Key to pic downloads: to a flash, in a flashWhen Mark Cuban proclaims that "the Internet is dead and boring," as the entrepreneur recently did, it's easy to dismiss such a histrionic assessment. But there's no denying a grain of truth to his underlying rationale. As he explained soon after whipping the blogosphere into a frenzy, there is so little investment in the Internet's infrastructure that the bandwidth for DVD-quality film online will be unacceptably slow for a long time to come.
But if Cuban happens to find himself in Galway, Ireland, in the fall, he could stumble upon a promising workaround solution to the problem. Dozens of kiosks will begin popping up in that city, the backyard to a small technology company, PortoMedia, that is attempting an interesting end run around the Internet. IBM, Samsung and Toshiba have come to the aid of Porto in the development of a digital rights management-friendly rental alternative to Blockbuster or CinemaNow that is starting to get noticed by the major studios.
Porto's kiosks, which will be installed in retail locations all over Galway, allow consumers to download movies to a flash memory card in just 15 seconds (at a rate of 1.5GB per second). The so-called "movie key" can then be plugged into the USB port of a computer, television monitor or mobile screen for viewing on the go or in the home.
Founder and CEO Chris Armstrong sees Porto establishing a third business model for movie distribution. "Online downloads will definitely be in the future, and the physical DVD will last longer than people anticipate," he says. "But you'll also have a kiosk model. I think we will live on as a part of the business long after the online download has arrived."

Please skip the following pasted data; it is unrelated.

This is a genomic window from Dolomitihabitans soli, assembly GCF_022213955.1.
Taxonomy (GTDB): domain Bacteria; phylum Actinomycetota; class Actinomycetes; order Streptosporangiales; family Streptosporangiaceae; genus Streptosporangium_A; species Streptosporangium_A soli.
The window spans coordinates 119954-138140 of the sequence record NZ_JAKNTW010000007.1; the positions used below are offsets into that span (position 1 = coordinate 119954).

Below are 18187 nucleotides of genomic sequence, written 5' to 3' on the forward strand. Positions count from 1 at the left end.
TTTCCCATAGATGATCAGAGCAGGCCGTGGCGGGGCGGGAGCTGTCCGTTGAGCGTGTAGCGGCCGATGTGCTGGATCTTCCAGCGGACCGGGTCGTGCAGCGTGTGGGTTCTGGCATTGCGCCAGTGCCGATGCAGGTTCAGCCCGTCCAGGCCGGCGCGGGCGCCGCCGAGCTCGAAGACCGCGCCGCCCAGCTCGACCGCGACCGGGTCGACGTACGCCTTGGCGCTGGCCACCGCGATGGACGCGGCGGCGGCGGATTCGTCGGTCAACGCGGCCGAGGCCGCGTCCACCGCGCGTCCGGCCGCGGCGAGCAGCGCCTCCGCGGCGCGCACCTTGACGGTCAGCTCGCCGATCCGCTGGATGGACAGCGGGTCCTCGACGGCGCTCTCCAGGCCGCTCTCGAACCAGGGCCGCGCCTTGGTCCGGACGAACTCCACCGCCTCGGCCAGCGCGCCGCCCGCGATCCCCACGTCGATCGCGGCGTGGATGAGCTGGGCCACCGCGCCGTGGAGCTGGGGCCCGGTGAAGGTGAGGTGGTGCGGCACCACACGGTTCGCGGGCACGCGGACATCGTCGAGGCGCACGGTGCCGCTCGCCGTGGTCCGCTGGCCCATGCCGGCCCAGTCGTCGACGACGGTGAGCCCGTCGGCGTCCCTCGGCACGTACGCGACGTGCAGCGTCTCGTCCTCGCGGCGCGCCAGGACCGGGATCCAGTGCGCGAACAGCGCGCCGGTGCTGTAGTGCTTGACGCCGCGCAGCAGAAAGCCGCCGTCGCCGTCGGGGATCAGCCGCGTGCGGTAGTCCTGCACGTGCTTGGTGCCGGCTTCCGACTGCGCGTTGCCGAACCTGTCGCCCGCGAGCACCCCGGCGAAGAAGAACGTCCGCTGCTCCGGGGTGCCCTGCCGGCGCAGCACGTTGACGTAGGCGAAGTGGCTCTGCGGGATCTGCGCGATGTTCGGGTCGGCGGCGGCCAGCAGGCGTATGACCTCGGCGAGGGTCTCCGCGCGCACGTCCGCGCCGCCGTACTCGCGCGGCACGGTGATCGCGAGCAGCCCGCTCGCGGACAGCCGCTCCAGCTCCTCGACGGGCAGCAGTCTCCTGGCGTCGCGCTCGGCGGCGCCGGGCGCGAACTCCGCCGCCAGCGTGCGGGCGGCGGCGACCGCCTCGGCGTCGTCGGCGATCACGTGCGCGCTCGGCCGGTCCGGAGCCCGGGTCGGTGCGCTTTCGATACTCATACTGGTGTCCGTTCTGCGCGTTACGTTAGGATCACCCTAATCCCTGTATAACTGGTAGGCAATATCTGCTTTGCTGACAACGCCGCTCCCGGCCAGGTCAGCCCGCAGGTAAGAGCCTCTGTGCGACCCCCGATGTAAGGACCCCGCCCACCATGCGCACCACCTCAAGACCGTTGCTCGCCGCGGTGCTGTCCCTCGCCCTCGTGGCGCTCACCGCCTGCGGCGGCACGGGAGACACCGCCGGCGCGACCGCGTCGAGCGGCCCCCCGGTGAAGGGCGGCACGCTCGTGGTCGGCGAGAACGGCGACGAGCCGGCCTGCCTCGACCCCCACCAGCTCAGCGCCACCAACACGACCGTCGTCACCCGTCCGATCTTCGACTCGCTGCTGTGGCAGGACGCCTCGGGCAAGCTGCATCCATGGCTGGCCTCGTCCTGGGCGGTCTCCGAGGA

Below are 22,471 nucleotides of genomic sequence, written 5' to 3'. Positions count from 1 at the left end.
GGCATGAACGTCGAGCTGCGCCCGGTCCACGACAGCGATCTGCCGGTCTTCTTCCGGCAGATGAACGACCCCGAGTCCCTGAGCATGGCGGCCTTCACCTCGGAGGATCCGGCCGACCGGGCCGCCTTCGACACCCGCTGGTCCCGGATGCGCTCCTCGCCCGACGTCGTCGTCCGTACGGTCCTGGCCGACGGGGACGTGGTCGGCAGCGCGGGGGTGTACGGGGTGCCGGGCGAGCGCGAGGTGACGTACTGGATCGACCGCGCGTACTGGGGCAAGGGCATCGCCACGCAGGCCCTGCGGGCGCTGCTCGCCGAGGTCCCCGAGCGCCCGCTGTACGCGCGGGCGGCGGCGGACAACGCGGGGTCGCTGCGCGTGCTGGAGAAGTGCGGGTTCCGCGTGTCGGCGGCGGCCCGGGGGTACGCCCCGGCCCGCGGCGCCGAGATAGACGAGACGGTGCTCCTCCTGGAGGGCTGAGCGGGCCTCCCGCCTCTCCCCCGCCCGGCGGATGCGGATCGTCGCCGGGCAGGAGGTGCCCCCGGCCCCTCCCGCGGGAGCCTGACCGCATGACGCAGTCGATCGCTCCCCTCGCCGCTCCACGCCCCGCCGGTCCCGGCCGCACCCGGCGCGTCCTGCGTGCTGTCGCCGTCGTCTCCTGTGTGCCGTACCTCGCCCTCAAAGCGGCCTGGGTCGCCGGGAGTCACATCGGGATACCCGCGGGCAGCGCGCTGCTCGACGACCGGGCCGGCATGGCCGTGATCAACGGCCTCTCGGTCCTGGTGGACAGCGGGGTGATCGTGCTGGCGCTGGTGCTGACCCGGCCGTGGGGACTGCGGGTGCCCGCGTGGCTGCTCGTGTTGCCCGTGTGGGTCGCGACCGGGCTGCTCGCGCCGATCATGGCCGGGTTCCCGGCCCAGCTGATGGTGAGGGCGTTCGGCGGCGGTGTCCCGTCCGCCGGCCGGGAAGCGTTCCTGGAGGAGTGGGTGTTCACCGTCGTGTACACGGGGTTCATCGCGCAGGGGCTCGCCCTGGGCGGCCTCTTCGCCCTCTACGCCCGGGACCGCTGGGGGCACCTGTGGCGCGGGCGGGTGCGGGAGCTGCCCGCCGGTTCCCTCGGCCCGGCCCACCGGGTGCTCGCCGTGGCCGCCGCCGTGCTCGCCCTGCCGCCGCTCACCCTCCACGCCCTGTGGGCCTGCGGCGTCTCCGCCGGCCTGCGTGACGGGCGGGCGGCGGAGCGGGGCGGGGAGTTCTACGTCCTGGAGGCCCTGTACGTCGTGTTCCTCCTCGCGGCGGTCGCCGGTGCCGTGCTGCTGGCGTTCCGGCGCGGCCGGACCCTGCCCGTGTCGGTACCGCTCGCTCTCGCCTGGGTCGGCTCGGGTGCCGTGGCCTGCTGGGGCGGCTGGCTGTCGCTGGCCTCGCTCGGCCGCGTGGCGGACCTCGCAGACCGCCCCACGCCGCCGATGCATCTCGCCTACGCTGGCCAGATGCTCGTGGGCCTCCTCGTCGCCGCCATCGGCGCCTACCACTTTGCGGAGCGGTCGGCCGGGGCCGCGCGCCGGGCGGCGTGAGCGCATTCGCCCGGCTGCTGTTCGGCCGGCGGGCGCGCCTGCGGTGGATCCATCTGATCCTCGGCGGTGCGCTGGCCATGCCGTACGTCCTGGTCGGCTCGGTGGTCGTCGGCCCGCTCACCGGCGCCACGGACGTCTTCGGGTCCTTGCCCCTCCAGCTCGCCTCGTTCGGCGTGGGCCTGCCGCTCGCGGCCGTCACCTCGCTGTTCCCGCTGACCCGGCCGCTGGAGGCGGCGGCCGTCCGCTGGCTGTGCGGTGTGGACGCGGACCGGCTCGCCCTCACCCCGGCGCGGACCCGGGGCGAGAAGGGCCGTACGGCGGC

There's clear advantages to this mode of transaction. It not only laps Internet-borne delivery, but it also moves faster than a similar crop of new businesses that enable kiosks to burn DVDs, which can take as long as 15 minutes per disc. Porto kiosks also are easier to disperse than entire brick-and-mortar operations, not to mention the fact that they can offer more inventory without chalking up steep overhead costs.
Best of all: no late fees. There's no need to even return a film because it will expire after a predetermined period. Porto could even become more than just a rental mechanism, with electronic sell-through also possible for allowing consumers to purchase titles.
Could minuscule memory sticks become a fixture on a movie lover's key chain? Perhaps. In time, Porto could offer consumers titles available day-and-date with home video releases and at a price point competitive with DVDs.
Research firm In-Stat notes the potential of what it refers to as "luggable" media to become a $25 billion business worldwide by 2010, singling out Porto as an "excellent example" of the technology.
That said, Porto is looking to elbow its way into a distribution picture that also includes cable VOD and mail services like Netflix. These are tricky times for movie studios, which are carefully considering their options.
Porto has lined up high-profile technology partners to stay in the mix: IBM is providing back-office technology, Toshiba is producing the kiosks, and Samsung is constructing the flash key.
Armstrong also has some industry veterans on its board of directors to press the case for Porto, including Lindsay Gardner, former president of affiliate sales and marketing at Fox Cable Networks, and Tim Shriver, a film producer whose credits include "Amistad."
If tests are successful, Porto's kiosks will make their way from Galway into the rest of Ireland, the U.K., Scandinavia and eventually the U.S.